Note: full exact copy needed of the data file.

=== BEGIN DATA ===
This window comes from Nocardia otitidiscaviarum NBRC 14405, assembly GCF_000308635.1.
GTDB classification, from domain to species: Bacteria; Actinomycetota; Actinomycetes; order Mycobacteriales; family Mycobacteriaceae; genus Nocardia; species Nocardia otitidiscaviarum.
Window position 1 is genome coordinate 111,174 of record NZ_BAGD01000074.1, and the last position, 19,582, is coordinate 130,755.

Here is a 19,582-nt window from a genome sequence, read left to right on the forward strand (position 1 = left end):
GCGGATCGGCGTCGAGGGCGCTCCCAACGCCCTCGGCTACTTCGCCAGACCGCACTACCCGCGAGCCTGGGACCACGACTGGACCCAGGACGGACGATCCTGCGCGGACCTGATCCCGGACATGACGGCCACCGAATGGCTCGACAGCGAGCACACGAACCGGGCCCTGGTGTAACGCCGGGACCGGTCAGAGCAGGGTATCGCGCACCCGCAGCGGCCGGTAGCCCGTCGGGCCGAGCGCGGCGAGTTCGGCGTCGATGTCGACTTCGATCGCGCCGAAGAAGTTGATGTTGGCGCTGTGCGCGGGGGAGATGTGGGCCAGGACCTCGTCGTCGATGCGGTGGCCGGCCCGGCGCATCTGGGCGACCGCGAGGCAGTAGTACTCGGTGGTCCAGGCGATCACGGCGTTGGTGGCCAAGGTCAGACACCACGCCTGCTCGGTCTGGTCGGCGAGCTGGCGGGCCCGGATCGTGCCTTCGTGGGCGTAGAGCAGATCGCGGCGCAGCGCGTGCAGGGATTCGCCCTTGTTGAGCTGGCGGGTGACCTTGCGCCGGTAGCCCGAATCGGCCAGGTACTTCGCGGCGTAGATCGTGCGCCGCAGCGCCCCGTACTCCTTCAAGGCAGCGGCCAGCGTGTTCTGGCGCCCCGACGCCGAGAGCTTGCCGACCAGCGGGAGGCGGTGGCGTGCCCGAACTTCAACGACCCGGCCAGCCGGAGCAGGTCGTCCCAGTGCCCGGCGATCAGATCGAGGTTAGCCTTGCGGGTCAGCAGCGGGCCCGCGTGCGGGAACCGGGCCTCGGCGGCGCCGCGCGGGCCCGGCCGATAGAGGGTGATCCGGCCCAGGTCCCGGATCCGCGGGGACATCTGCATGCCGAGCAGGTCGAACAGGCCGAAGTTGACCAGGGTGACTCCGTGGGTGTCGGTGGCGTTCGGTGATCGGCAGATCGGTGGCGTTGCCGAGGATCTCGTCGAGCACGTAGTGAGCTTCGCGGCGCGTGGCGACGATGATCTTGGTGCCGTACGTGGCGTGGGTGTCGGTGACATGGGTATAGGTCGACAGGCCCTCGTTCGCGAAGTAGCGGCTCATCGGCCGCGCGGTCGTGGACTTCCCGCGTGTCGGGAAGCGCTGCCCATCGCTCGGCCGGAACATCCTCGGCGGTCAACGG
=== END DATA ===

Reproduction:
This window comes from Nocardia otitidiscaviarum NBRC 14405, assembly GCF_000308635.1.
GTDB classification, from domain to species: Bacteria; Actinomycetota; Actinomycetes; order Mycobacteriales; family Mycobacteriaceae; genus Nocardia; species Nocardia otitidiscaviarum.
Window position 1 is genome coordinate 111,174 of record NZ_BAGD01000074.1, and the last position, 19,582, is coordinate 130,755.

Here is a 19,582-nt window from a genome sequence, read left to right on the forward strand (position 1 = left end):
GCGGATCGGCGTCGAGGGCGCTCCCAACGCCCTCGGCTACTTCGCCAGACCGCACTACCCGCGAGCCTGGGACCACGACTGGACCCAGGACGGACGATCCTGCGCGGACCTGATCCCGGACATGACGGCCACCGAATGGCTCGACAGCGAGCACACGAACCGGGCCCTGGTGTAACGCCGGGACCGGTCAGAGCAGGGTATCGCGCACCCGCAGCGGCCGGTAGCCCGTCGGGCCGAGCGCGGCGAGTTCGGCGTCGATGTCGACTTCGATCGCGCCGAAGAAGTTGATGTTGGCGCTGTGCGCGGGGGAGATGTGGGCCAGGACCTCGTCGTCGATGCGGTGGCCGGCCCGGCGCATCTGGGCGACCGCGAGGCAGTAGTACTCGGTGGTCCAGGCGATCACGGCGTTGGTGGCCAAGGTCAGACACCACGCCTGCTCGGTCTGGTCGGCGAGCTGGCGGGCCCGGATCGTGCCTTCGTGGGCGTAGAGCAGATCGCGGCGCAGCGCGTGCAGGGATTCGCCCTTGTTGAGCTGGCGGGTGACCTTGCGCCGGTAGCCCGAATCGGCCAGGTACTTCGCGGCGTAGATCGTGCGCCGCAGCGCCCCGTACTCCTTCAAGGCAGCGGCCAGCGTGTTCTGGCGCCCCGACGCCGAGAGCTTGCCGACCAGCGGGAGGCGGTGGCGTGCCCGAACTTCAACGACCCGGCCAGCCGGAGCAGGTCGTCCCAGTGCCCGGCGATCAGATCGAGGTTAGCCTTGCGGGTCAGCAGCGGGCCCGCGTGCGGGAACCGGGCCTCGGCGGCGCCGCGCGGGCCCGGCCGATAGAGGGTGATCCGGCCCAGGTCCCGGATCCGCGGGGACATCTGCATGCCGAGCAGGTCGAACAGGCCGAAGTTGACCAGGGTGACTCCGTGGGTGTCGGTGGCGTTCGGTGATCGGCAGATCGGTGGCGTTGCCGAGGATCTCGTCGAGCACGTAGTGAGCTTCGCGGCGCGTGGCGACGATGATCTTGGTGCCGTACGTGGCGTGGGTGTCGGTGACATGGGTATAGGTCGACAGGCCCTCGTTCGCGAAGTAGCGGCTCATCGGCCGCGCGGTCGTGGACTTCCCGCGTGTCGGGAAGCGCTGCCCATCGCTCGGCCGGAACATCCTCGGCGGTCAACGG